Mike Penning added that although there is a generalised and transferable CRB in the process of being rolled out by the Government, we are still a long way off that point and it still may have consequences and could incur higher costs so we shouldn’t be waiting for this to come into affect.
Several people commented on their problems and personal experiences with CRB’s, dealing with schools and whether a generic one would solve this issue or not, to which W Hollyer explained that this is why Coachmark is so important because NGB’s don’t recognise County ones and County officials often do not recognise NGB CRB’s because each have their own guidelines and rules so by using Coachmark you can at least show you do meet the minimum standard required to work with children and young adults and Herts Sports Partnership (HSP) will continue to work with coaches to try and get to a point where everyone will be satisfied but it all takes time.
Someone made note of it being easier when School Sports Coordinators were in place to which C McCawley noted that is what she is there for so do contact her whether you are a club, individual or school and if she can she will help or she will point you to someone who can help.
Roger Doodson felt that the issue lies with the priority of PE as a subject in the curriculum because unfortunately it is always the first to lose budget, time, space etc. in schools and he has teaching and coaching experience but funding and support from higher up is what PE departments need in order to combat this and that also whether the schools are private, academy or state run is a major factor as well, as all have different rules and regulations.
A Criddle noted that this is something to be taken forward and something the DSN can help with.
Cllr Derrick Ashley summarised to say that committed schools will always find a way to get around barriers but several schools now are very independent and only really listen to Ofsted governance so the real link needs to be made at the top with that framework because if no one is going to monitor and punish schools on this topic then really it will not be a priority for them.
Owaine Jenkins was the next to present on Social Media and started with a bit of background to himself as he has only been at HSP for two weeks but has extensive experience with the success and impact Social Media can have for a club. He emphasised how it is an instant update and even some sponsors/funding pots will ask about a clubs/organisations social media presence as it is all exposure to a wider audience. He noted how the Olympic and Paralympic Games in London this year were a great example and how every athlete was tweeting before during and after the games and as a whole the organisers really took advantage of this resource and amassed a huge following.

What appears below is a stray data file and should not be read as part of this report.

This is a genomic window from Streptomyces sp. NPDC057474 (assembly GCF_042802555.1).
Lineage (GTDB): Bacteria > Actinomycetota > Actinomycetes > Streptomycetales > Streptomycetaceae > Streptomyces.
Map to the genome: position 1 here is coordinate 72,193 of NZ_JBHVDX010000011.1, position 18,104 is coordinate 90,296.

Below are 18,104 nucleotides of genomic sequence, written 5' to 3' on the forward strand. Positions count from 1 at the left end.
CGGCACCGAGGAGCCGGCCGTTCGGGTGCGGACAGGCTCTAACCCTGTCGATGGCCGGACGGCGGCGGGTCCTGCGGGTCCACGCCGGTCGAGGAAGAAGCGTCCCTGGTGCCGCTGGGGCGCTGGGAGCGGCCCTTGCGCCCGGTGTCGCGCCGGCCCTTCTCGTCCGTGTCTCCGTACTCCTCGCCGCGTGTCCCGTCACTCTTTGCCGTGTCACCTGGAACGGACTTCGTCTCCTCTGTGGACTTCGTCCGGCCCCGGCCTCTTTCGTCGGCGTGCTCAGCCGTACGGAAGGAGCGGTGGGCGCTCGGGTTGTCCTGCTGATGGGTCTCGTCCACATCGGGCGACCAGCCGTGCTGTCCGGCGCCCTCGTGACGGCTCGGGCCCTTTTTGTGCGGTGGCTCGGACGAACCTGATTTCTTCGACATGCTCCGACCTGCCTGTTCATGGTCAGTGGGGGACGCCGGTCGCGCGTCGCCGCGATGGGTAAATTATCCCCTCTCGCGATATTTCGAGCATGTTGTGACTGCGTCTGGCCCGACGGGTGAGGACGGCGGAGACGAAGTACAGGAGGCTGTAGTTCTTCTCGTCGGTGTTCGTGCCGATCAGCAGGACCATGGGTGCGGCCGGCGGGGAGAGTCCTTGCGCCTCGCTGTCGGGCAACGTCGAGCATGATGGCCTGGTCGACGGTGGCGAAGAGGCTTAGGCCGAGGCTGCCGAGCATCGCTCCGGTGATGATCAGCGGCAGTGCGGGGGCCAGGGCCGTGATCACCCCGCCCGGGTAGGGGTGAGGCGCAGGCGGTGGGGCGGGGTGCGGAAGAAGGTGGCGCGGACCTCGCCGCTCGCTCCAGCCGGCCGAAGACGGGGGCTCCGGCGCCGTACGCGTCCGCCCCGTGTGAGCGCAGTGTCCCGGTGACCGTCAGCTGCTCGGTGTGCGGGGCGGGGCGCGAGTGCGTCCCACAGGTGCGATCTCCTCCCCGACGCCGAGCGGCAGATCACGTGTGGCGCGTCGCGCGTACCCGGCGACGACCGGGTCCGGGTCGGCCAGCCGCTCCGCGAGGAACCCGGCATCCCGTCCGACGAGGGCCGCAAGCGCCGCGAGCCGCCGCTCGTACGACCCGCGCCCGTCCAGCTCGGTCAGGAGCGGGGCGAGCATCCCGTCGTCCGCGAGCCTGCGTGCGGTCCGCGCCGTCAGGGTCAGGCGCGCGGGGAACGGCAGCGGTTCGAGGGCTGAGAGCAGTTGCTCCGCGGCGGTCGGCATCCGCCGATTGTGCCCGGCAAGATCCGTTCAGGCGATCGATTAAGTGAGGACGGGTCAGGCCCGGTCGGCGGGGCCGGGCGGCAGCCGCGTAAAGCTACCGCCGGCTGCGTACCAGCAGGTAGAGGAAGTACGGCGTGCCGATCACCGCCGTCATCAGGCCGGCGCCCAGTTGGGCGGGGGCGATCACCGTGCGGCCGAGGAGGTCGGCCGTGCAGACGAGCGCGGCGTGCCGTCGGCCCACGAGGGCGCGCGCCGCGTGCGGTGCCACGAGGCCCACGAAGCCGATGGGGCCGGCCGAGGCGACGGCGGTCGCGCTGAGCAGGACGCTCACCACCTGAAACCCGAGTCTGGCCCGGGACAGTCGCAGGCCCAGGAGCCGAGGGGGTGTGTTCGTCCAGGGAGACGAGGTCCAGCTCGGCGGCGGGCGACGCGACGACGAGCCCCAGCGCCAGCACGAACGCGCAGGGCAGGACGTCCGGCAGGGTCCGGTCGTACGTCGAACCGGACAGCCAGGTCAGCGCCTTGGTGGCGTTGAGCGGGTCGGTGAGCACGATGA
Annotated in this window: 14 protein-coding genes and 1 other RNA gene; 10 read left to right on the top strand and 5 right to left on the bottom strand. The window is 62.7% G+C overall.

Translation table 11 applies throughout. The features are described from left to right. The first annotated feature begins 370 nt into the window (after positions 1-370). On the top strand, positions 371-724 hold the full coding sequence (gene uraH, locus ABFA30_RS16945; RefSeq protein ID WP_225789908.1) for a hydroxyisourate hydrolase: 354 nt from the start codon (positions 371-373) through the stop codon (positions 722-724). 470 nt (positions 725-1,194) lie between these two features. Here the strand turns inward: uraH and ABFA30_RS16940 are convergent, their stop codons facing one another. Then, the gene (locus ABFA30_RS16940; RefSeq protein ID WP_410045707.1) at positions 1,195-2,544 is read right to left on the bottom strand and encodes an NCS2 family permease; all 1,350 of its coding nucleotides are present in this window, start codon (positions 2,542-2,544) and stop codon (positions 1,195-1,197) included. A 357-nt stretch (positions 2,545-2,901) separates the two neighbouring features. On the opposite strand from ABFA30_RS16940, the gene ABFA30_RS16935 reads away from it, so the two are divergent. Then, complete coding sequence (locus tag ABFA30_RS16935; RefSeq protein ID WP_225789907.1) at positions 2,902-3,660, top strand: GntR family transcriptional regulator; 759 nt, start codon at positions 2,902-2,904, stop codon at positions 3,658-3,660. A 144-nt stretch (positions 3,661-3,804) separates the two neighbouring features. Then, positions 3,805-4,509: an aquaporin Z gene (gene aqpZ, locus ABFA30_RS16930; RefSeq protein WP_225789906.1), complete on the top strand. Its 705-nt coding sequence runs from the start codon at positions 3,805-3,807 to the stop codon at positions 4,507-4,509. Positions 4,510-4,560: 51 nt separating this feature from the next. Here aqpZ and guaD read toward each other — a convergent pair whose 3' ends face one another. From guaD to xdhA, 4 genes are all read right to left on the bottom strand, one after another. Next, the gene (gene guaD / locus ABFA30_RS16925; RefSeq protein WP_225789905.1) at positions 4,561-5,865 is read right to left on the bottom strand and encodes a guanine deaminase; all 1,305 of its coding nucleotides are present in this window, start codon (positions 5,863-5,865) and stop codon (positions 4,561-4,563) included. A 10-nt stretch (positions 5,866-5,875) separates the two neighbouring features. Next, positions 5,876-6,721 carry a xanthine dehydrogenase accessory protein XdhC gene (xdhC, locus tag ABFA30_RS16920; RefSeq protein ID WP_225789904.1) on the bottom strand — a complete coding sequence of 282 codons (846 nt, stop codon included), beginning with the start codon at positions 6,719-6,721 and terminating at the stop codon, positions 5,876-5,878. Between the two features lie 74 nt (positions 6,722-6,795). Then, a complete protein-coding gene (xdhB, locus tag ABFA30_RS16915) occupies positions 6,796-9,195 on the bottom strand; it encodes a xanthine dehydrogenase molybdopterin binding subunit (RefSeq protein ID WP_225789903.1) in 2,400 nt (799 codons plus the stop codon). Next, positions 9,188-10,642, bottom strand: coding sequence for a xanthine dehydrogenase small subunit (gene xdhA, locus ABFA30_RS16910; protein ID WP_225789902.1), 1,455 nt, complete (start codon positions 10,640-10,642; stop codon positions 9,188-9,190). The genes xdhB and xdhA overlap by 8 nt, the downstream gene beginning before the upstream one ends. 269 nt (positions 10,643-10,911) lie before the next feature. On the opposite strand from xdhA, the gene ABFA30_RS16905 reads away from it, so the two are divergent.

He included some information on LinkedIn which he described as a Business to Business facebook for adults where organisations can share information, job advertisements and many more things.
A Criddle thought a workshop on this to be offered to clubs and individuals would be useful as he himself has had experience, of facebook being more useful for a club than email, with Tring Rugby Club. Sue Jakeman from the Dacorum Netball Club just made a point to say coaches and leaders have to be very careful with this area when dealing with juniors to ensure everyone is protected and can lead to issues at later stages but as long as this is understood and managed correctly it was solvable.
Tom Williams from Hemel Stags Rugby League Club next explained the Lottery scheme that is being offered to the DSN and any club/organisation who wishes to participate. It is a proven success as no one at the club has ever paid subscription fees which most of you will associate with your clubs main source of income so it is hugely influential to their club and is pure profit on a weekly basis so if you require any additional information please contact T Williams and he will be happy to discuss and meet up if necessary.
The last talk of the evening was on the “Year on Event” that the DSN are hoping to coordinate and help promote (ideally with a door drop) and asked clubs for initial feedback on their thoughts so we can then send out expression of interest forms to see what clubs would ideally like for this event. The idea is for a week of events (similar to this years Festival of Culture and Sport) where we start with the Dacorum School Sports Network summer family fun day and then throughout the week clubs are invited to hold open evenings, taster sessions, master classes etc. to show case what they do and open their doors to the public in order to attract new members and/or generate a bit of extra income. If any clubs do not have their own facilities Sportspace will be happy to organise sessions at one of our venues and at the end of the week we will be holding an open day at one or more of our centres to show people what we have on offer for both clubs and organisations. In order to coordinate this we would need clubs to give an initial expression of interest by January 2013 in order to see if we would have enough events to spread it over a week and if enough clubs feel this would be beneficial to them. If this is the case then we will look into funding in order to help promote this and have some generic marketing materials that show what you can get involved in around the Borough and then clubs can send info of where and who to contact over it.
H Allen added that there will be a National Join in Campaign that we could tie this into so thought it was a good idea.